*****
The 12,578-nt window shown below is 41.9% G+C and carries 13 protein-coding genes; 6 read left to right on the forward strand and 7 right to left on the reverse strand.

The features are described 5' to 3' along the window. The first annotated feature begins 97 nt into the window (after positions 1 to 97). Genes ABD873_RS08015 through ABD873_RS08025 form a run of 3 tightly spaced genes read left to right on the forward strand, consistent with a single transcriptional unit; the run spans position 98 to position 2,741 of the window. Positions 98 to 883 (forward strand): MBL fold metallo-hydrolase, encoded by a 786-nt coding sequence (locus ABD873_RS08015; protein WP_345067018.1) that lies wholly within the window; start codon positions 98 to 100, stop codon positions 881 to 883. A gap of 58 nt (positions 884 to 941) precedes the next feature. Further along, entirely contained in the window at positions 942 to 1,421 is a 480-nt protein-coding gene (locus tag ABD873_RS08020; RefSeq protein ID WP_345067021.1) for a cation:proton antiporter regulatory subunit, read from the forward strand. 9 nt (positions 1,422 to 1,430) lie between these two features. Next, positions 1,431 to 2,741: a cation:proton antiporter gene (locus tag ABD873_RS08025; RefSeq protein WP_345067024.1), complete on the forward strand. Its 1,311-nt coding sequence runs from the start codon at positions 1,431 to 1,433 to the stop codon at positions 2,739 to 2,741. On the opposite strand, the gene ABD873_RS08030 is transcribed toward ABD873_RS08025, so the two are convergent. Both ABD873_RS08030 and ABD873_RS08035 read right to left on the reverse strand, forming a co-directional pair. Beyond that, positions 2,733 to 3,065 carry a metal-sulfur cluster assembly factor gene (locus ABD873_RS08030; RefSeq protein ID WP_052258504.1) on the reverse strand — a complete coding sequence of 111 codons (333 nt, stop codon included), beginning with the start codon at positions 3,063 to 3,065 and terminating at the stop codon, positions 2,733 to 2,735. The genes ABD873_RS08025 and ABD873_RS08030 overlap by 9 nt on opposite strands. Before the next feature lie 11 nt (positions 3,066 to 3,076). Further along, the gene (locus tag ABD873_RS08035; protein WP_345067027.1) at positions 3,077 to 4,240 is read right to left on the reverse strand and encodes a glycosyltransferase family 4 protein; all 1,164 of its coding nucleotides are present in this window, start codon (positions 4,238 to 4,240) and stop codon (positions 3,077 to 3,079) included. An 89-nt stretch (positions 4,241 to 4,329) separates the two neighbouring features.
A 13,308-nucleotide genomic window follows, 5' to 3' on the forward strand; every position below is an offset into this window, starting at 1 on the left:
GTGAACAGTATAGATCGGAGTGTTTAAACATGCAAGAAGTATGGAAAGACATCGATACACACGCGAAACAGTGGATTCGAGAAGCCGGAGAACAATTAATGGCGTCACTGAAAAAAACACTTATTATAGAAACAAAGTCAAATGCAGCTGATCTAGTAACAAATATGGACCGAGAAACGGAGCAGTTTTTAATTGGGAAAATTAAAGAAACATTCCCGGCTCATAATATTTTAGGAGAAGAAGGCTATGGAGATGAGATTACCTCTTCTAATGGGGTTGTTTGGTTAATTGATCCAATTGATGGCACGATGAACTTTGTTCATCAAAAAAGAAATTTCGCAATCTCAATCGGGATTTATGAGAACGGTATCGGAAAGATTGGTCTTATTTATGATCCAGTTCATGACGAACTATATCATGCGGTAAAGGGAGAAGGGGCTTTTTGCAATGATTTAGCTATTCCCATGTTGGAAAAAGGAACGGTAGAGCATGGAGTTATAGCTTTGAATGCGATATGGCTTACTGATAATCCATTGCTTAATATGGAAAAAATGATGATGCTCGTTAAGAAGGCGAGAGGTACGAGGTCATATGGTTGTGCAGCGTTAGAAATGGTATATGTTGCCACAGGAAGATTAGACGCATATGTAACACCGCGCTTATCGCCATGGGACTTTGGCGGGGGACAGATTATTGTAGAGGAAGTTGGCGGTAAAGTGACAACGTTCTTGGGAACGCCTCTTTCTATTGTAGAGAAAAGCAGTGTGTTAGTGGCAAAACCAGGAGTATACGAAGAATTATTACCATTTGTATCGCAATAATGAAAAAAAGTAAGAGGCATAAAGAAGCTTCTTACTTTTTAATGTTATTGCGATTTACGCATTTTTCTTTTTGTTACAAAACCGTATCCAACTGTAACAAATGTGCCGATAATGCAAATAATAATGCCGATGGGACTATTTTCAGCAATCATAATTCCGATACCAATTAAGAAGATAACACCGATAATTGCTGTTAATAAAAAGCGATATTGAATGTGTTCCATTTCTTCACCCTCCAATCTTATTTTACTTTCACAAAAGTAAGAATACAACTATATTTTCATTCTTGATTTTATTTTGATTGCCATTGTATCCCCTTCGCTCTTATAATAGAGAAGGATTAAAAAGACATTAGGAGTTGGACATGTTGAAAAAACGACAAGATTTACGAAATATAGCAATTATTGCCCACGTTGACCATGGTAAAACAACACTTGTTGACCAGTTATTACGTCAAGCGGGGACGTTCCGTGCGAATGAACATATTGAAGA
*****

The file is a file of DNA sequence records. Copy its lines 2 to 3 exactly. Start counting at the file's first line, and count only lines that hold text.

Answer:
The features are described 5' to 3' along the window. The first annotated feature begins 97 nt into the window (after positions 1 to 97). Genes ABD873_RS08015 through ABD873_RS08025 form a run of 3 tightly spaced genes read left to right on the forward strand, consistent with a single transcriptional unit; the run spans position 98 to position 2,741 of the window. Positions 98 to 883 (forward strand): MBL fold metallo-hydrolase, encoded by a 786-nt coding sequence (locus ABD873_RS08015; protein WP_345067018.1) that lies wholly within the window; start codon positions 98 to 100, stop codon positions 881 to 883. A gap of 58 nt (positions 884 to 941) precedes the next feature. Further along, entirely contained in the window at positions 942 to 1,421 is a 480-nt protein-coding gene (locus tag ABD873_RS08020; RefSeq protein ID WP_345067021.1) for a cation:proton antiporter regulatory subunit, read from the forward strand. 9 nt (positions 1,422 to 1,430) lie between these two features. Next, positions 1,431 to 2,741: a cation:proton antiporter gene (locus tag ABD873_RS08025; RefSeq protein WP_345067024.1), complete on the forward strand. Its 1,311-nt coding sequence runs from the start codon at positions 1,431 to 1,433 to the stop codon at positions 2,739 to 2,741. On the opposite strand, the gene ABD873_RS08030 is transcribed toward ABD873_RS08025, so the two are convergent. Both ABD873_RS08030 and ABD873_RS08035 read right to left on the reverse strand, forming a co-directional pair. Beyond that, positions 2,733 to 3,065 carry a metal-sulfur cluster assembly factor gene (locus ABD873_RS08030; RefSeq protein ID WP_052258504.1) on the reverse strand — a complete coding sequence of 111 codons (333 nt, stop codon included), beginning with the start codon at positions 3,063 to 3,065 and terminating at the stop codon, positions 2,733 to 2,735. The genes ABD873_RS08025 and ABD873_RS08030 overlap by 9 nt on opposite strands. Before the next feature lie 11 nt (positions 3,066 to 3,076). Further along, the gene (locus tag ABD873_RS08035; protein WP_345067027.1) at positions 3,077 to 4,240 is read right to left on the reverse strand and encodes a glycosyltransferase family 4 protein; all 1,164 of its coding nucleotides are present in this window, start codon (positions 4,238 to 4,240) and stop codon (positions 3,077 to 3,079) included. An 89-nt stretch (positions 4,241 to 4,329) separates the two neighbouring features.
A 13,308-nucleotide genomic window follows, 5' to 3' on the forward strand; every position below is an offset into this window, starting at 1 on the left: